The ongoing fracas between Israel and Palestine is one that has been continuous for generations. The issue loses media attention after every reported event of exchanged blows and attacks but it’s only a matter of time before it resurfaces again, turning it into a cycle. What could have made these two countries so unforgiving towards each other?

Palestine, until its colonisation by Britain, used to allow massive immigration of Jews. In 1948, the Jews decided to establish a Jewish state and they named it Israel. Israel expanded so wide that it took most of the Palestinian land, and of course, by force. Both the Palestinians and Jews claim to have ancestral histories with the lands in question and both are claiming the rights to it. This is the origin of the seemingly unending dispute.
The major Palestinian sites are Gaza, the West Bank, and the Eastern Part of Jerusalem. Funnily enough, Israel also declared Jerusalem as its capital. Wahala.
The recent clashes between the two countries began at the start of Ramadan when the Israeli police placed barriers outside the old city’s Damascus Gate, a popular gathering place after the evening prayers during the holy month when Muslims fast from dawn to dusk. They later removed the barrier but a protest escalated over the threatened eviction of dozens of Palestinians from the East Jerusalem neighbourhood of Sheikh Jarrah. Protests were held in occupied West Bank and Arab communities. A series of deadly shootings in West Bank heightened the tension.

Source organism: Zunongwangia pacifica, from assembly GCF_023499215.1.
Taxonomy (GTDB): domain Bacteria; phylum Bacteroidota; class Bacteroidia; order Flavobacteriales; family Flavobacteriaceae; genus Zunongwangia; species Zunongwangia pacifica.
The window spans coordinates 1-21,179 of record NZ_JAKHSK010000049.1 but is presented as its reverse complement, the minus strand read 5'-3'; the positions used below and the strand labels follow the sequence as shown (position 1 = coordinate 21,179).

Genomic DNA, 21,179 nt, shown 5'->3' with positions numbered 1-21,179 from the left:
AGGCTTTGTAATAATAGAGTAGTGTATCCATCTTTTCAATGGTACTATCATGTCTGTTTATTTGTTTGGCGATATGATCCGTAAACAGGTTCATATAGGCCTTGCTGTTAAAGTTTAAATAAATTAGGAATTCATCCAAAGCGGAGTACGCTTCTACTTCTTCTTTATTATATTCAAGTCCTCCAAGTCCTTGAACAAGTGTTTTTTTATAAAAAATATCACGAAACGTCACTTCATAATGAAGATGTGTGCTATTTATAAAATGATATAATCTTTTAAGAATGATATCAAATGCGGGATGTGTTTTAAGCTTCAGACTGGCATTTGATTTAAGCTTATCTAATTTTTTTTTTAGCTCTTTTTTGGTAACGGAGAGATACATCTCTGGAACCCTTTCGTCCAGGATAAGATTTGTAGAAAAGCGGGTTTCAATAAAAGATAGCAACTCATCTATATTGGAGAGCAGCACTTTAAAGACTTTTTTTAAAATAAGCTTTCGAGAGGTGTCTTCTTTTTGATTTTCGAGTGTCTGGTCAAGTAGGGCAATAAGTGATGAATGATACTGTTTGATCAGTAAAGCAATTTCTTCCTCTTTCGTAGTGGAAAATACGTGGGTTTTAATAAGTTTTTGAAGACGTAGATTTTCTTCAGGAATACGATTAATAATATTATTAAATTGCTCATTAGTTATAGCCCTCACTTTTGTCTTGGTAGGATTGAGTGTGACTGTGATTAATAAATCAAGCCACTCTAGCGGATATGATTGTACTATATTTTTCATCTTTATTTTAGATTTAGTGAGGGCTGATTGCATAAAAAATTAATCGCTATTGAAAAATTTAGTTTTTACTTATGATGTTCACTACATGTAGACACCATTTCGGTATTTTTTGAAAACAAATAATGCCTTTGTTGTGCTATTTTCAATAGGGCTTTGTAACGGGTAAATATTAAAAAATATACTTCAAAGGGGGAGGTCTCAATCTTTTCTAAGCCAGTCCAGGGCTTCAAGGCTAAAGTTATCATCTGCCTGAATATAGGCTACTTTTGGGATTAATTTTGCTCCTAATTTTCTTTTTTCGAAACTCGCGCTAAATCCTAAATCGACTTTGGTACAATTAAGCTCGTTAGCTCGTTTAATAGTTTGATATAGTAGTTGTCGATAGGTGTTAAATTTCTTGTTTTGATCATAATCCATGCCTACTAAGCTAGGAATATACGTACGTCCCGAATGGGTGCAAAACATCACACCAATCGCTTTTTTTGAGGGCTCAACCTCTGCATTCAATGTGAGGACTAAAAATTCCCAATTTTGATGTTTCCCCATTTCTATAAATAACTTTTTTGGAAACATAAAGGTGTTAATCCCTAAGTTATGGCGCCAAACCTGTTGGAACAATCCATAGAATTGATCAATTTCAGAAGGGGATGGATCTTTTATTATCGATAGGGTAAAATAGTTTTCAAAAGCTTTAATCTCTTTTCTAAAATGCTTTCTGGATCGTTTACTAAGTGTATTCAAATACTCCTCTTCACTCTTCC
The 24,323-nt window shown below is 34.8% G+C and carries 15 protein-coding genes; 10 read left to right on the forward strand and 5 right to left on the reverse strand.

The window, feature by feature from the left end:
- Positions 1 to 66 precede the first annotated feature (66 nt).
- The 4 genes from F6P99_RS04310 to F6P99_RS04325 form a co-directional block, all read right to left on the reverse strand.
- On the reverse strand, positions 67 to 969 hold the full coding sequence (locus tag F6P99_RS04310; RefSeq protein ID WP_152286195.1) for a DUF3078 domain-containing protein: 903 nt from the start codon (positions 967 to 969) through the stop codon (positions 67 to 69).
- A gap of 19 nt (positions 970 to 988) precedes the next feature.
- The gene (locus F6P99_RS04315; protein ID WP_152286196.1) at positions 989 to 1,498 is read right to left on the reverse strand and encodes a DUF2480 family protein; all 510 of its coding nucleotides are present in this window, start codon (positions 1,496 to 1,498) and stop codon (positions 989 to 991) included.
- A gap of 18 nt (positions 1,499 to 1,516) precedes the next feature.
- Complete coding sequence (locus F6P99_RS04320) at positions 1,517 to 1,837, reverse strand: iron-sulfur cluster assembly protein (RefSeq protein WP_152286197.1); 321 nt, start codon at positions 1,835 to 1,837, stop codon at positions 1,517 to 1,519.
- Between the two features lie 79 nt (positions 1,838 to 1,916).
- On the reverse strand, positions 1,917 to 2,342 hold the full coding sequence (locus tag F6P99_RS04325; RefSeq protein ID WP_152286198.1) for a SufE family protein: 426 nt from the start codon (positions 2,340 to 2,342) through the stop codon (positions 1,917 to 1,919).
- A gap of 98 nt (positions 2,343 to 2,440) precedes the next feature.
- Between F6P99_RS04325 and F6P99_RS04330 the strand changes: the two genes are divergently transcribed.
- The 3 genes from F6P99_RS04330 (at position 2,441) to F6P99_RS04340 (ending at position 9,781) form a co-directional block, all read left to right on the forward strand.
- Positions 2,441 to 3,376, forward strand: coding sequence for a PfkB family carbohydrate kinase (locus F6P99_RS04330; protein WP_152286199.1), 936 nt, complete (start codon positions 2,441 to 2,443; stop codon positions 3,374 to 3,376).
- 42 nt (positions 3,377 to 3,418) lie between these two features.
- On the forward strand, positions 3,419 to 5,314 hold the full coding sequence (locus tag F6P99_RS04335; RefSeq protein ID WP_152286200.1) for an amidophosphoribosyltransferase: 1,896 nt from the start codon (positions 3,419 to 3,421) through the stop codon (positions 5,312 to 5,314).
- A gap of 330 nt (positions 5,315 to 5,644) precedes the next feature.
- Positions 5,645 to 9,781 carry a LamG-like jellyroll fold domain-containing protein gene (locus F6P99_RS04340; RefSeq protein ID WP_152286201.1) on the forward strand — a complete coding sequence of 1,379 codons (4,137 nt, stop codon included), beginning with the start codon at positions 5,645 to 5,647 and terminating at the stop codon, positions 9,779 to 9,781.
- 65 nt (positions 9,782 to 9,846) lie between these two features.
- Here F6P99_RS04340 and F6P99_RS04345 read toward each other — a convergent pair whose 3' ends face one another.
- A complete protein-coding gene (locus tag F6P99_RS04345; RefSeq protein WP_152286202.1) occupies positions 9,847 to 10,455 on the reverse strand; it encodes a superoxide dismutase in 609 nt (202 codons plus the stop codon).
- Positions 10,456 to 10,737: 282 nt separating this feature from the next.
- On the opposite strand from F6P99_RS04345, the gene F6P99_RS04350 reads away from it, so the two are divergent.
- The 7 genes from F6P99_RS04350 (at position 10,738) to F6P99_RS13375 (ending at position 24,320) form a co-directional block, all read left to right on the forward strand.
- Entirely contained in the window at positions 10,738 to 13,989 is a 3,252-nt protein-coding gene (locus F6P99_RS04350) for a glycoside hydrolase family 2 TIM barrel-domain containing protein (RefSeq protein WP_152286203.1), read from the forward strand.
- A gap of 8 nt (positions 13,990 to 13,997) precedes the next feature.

Founded in Gaza Strip in 1987, the Palestinian militant group aimed to be a resistance to what they see as Israel’s occupation of three territories that Palestinians want to form their future state: Gaza, the West Bank and East Jerusalem. Hamas gained control of Gaza by first winning elections in 2006 and then through clashes with the Palestine Authority. After its takeover of the coastal strip, Israel and Egypt imposed a crippling blockade. Israel says it’s needed to keep Hamas and other militant groups from importing arms. Rights groups say the blockade is a form of collective punishment. After Hamas launched two Palestinian intifadas (Arabic word which means shake off a war), or uprisings, Israel withdrew its troops and Jewish settlements from Gaza in 2015.
Hamas, which still rules Gaza, is now calling for a new intifada. Gaza militants have fired rockets and balloons with incendiary devices attached to them in support of the protesters as an informal cease-fire with Israel has started to fray. Israel retaliated with hundreds of Israeli strikes from sea, land and air.
Israel’s airstrikes and incursions into Gaza have left vast swaths of destruction, with entire neighbourhoods reduced to rubble and thousands forced to shelter in U.N. schools and other facilities. Israel says it makes every effort to avoid civilian casualties and accuses Hamas of using Gazans as human shields.

Temiloluwa Ishola
Preclinical Press